After four days the riots seem now to have petered out. The disorder may happen again, perhaps this evening. We do not know. It is hard to predict civil disturbances, though few pundits are ever at a loss for why any riot happened, and how it can be stopped from happening again.
Indeed, partisan habits of thought are hard to break. Socio-economic determinists will always concentrate vaguely on the “underlying” causes, whilst the law-and-order brutalists will readily fantasise about calling out the army and deploying weaponry.
However, the emerging evidence does not seem to verify either determinist or brutalist approaches. Information on those being prosecuted indicates that the participants in the disorder came from a range of social and employment backgrounds. Some appear to have even been skilled responsible professionals. Similarly, the fact that the riots were ultimately dealt with by the police under their existing powers tends to undermine the latter-day General Jumbos who wanted to direct soldiers around our streets so as to police citizens.
Overall, the riots were sporadic and local. Almost every community in England was not affected. It may well be that, in terms of national crime figures, the riots will not even be that statistically significant, and that only a few hundred people were ever involved.
This is not to pretend the blatant and vile lawlessness did not take place; it is just that there is an awful lot of crime which takes place away from the media glare. There will possibly be a shift in many urban areas in the psychology of residents; many people in London and other cities went to bed genuinely scared on Monday evening. And the fears of more civil disturbances will probably linger, especially the haunting sense that disorder is now not problem for other people. But an increased fear of crime does not necessarily mean more crimes are being committed.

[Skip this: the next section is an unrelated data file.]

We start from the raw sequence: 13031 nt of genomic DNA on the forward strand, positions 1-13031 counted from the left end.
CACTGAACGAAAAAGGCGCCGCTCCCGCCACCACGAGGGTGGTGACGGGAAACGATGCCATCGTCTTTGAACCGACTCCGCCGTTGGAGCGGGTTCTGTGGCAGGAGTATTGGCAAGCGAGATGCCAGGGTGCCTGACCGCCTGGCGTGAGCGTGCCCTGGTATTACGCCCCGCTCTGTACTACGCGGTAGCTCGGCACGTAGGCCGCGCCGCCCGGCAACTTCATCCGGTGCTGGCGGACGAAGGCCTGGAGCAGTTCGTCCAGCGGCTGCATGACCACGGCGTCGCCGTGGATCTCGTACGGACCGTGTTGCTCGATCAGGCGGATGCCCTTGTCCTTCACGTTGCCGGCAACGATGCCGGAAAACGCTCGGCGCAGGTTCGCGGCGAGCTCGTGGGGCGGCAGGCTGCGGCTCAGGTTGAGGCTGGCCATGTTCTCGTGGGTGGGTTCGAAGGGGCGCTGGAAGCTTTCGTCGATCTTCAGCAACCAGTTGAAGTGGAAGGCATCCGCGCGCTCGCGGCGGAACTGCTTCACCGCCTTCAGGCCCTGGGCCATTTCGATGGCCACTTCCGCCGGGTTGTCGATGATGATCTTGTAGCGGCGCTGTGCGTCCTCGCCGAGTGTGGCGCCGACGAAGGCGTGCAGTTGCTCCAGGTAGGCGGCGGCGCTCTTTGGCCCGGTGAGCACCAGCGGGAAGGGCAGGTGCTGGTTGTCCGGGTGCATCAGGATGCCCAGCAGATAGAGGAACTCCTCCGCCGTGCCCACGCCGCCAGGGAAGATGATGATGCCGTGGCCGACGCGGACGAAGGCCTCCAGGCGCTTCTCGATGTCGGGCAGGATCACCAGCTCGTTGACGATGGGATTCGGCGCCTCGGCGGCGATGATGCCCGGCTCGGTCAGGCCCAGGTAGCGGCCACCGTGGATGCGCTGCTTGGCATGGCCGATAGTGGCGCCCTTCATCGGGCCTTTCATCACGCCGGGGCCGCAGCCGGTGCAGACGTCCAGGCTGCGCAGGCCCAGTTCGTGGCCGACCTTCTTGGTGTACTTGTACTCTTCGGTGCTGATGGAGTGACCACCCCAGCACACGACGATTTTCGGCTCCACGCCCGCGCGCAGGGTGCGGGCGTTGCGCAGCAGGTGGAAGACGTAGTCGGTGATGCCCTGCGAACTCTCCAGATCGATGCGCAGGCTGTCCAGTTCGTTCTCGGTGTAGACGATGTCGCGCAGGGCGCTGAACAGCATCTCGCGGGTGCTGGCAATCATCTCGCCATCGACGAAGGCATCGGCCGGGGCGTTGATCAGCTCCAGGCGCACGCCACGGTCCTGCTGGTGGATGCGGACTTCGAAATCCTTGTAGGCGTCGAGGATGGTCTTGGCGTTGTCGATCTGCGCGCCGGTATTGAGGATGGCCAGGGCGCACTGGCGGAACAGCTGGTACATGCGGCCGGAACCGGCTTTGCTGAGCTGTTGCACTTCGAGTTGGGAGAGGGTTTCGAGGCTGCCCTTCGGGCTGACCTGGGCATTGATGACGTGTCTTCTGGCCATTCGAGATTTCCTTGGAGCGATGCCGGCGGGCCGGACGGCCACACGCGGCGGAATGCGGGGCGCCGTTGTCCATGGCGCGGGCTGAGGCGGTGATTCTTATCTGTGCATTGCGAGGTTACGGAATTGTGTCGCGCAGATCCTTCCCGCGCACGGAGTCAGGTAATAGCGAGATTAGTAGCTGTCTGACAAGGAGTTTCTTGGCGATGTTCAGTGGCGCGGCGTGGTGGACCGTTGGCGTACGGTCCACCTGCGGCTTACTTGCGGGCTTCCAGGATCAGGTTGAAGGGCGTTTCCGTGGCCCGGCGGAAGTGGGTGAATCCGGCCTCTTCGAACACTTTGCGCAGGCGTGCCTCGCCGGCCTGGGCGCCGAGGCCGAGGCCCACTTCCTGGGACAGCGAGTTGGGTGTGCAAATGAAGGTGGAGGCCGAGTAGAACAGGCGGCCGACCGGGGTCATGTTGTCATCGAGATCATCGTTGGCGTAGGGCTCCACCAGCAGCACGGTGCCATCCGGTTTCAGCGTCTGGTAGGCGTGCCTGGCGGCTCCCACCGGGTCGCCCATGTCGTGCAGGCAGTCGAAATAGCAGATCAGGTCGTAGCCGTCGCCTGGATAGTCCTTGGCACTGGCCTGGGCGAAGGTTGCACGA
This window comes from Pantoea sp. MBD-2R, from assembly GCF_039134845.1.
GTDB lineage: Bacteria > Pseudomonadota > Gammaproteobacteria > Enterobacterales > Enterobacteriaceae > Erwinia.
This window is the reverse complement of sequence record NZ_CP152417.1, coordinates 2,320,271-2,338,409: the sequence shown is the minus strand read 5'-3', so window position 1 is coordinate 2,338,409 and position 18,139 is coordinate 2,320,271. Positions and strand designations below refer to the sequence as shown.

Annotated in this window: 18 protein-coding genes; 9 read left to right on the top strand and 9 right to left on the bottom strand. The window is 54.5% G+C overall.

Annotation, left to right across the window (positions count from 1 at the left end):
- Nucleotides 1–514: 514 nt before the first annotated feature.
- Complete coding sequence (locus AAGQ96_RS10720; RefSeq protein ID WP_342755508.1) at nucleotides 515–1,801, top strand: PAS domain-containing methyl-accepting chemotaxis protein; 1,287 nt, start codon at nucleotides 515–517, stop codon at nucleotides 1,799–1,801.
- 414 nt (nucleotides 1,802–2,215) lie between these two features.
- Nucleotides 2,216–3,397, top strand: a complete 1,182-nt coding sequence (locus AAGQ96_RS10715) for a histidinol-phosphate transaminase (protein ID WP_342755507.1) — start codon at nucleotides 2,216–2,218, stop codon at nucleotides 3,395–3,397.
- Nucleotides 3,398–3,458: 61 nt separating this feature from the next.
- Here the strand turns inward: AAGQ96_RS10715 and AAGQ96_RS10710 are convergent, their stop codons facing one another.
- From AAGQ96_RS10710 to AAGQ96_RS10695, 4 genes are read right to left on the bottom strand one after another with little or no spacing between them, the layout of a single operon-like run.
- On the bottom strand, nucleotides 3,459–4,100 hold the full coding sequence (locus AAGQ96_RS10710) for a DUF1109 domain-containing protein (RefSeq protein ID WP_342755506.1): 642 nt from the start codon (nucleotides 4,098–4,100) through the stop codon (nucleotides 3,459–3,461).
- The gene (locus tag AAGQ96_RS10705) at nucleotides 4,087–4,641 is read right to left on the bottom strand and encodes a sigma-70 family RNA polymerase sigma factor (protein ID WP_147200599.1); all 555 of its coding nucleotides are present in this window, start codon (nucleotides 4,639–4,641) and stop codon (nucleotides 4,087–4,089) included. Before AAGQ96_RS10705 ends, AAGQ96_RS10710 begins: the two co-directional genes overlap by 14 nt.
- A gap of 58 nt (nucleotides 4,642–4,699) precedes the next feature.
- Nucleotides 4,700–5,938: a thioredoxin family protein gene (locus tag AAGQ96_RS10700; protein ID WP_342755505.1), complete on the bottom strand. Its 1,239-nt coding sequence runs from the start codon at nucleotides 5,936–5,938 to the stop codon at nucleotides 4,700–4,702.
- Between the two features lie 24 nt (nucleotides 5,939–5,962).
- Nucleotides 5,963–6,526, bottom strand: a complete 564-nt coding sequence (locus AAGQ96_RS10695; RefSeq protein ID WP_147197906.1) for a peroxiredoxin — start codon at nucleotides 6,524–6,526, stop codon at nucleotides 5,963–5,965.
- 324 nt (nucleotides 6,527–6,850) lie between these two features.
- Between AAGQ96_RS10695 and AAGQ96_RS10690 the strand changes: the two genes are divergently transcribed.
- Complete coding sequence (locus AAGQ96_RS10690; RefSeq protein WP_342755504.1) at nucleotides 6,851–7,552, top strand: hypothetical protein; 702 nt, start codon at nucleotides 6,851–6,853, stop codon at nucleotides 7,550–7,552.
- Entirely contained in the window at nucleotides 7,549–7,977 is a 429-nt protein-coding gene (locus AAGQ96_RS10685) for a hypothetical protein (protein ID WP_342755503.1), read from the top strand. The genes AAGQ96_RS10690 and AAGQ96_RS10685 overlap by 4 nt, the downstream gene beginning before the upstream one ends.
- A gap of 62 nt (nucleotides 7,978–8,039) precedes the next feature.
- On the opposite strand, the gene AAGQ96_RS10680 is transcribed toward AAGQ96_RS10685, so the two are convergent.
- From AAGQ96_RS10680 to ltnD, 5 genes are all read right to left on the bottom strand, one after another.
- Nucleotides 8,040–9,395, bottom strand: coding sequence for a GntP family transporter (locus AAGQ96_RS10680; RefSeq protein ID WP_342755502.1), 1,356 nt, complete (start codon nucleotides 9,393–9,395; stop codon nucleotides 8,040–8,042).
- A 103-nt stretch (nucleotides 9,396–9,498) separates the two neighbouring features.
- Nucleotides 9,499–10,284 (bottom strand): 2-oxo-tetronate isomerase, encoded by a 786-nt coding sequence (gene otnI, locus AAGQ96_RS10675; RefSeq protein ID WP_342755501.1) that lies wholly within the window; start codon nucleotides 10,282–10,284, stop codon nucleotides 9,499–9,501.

The brutalists may be particularly disappointed that regular policing seemed to work. Some politicians seemed giddy with excitement at the prospect of having their electors fired at with actual or rubber bullets. Many clamoured breathlessly for the introduction of emergency measures and curfews. Even supposedly liberal politicians got caught up in this frenzy.
However, existing police public order powers were always sufficient to deal with the troubles. There are legitimate questions as to the overall allocation of resources and as to the tactics adopted by police commanders to begin with; but these are problems to be dealt with inside the current policing framework, and not a basis to casually bring the army in.
In all this, the principles of the rule of law and due process continue to be important. These principles mean that there is a settled legal basis for exercising coercive powers (such as arrest and prosecution) which respects the rights both of the individuals concerned – victim, apprehender, and culprit – and of the wider community. Civil disturbances may well test the rule of law and due process, but that is surely when such fundamental principles actually become more important. People should be properly and fairly prosecuted for the crimes they have committed during the riots.
The answer to lawlessness is not more lawlessness. To the contrary, the best response is to deal with what seems to be exceptional criminal activity in just the normal way; to keep calm, and carry on.